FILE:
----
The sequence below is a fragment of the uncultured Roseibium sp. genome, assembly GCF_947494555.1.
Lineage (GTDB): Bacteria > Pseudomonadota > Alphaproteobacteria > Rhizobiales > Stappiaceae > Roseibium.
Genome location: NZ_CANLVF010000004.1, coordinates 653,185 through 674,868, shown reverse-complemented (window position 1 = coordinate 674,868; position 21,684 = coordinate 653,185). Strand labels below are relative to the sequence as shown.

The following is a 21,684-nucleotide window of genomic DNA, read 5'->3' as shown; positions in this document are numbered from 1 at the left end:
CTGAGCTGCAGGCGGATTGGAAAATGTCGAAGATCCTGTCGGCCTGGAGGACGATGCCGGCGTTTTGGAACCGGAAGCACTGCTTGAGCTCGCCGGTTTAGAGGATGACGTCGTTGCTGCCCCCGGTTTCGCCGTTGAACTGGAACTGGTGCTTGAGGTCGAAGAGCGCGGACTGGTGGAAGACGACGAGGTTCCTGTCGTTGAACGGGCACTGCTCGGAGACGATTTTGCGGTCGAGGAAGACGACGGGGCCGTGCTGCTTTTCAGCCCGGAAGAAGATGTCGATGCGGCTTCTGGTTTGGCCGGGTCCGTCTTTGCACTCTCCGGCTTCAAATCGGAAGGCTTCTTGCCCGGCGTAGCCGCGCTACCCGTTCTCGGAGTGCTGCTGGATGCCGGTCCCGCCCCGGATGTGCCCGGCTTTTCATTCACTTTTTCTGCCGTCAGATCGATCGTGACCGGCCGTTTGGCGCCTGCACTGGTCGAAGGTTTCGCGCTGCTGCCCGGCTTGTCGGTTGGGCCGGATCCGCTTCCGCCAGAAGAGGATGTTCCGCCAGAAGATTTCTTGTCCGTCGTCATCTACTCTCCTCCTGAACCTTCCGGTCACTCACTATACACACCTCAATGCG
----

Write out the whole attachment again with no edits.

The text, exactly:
The sequence below is a fragment of the uncultured Roseibium sp. genome, assembly GCF_947494555.1.
Lineage (GTDB): Bacteria > Pseudomonadota > Alphaproteobacteria > Rhizobiales > Stappiaceae > Roseibium.
Genome location: NZ_CANLVF010000004.1, coordinates 653,185 through 674,868, shown reverse-complemented (window position 1 = coordinate 674,868; position 21,684 = coordinate 653,185). Strand labels below are relative to the sequence as shown.

The following is a 21,684-nucleotide window of genomic DNA, read 5'->3' as shown; positions in this document are numbered from 1 at the left end:
CTGAGCTGCAGGCGGATTGGAAAATGTCGAAGATCCTGTCGGCCTGGAGGACGATGCCGGCGTTTTGGAACCGGAAGCACTGCTTGAGCTCGCCGGTTTAGAGGATGACGTCGTTGCTGCCCCCGGTTTCGCCGTTGAACTGGAACTGGTGCTTGAGGTCGAAGAGCGCGGACTGGTGGAAGACGACGAGGTTCCTGTCGTTGAACGGGCACTGCTCGGAGACGATTTTGCGGTCGAGGAAGACGACGGGGCCGTGCTGCTTTTCAGCCCGGAAGAAGATGTCGATGCGGCTTCTGGTTTGGCCGGGTCCGTCTTTGCACTCTCCGGCTTCAAATCGGAAGGCTTCTTGCCCGGCGTAGCCGCGCTACCCGTTCTCGGAGTGCTGCTGGATGCCGGTCCCGCCCCGGATGTGCCCGGCTTTTCATTCACTTTTTCTGCCGTCAGATCGATCGTGACCGGCCGTTTGGCGCCTGCACTGGTCGAAGGTTTCGCGCTGCTGCCCGGCTTGTCGGTTGGGCCGGATCCGCTTCCGCCAGAAGAGGATGTTCCGCCAGAAGATTTCTTGTCCGTCGTCATCTACTCTCCTCCTGAACCTTCCGGTCACTCACTATACACACCTCAATGCG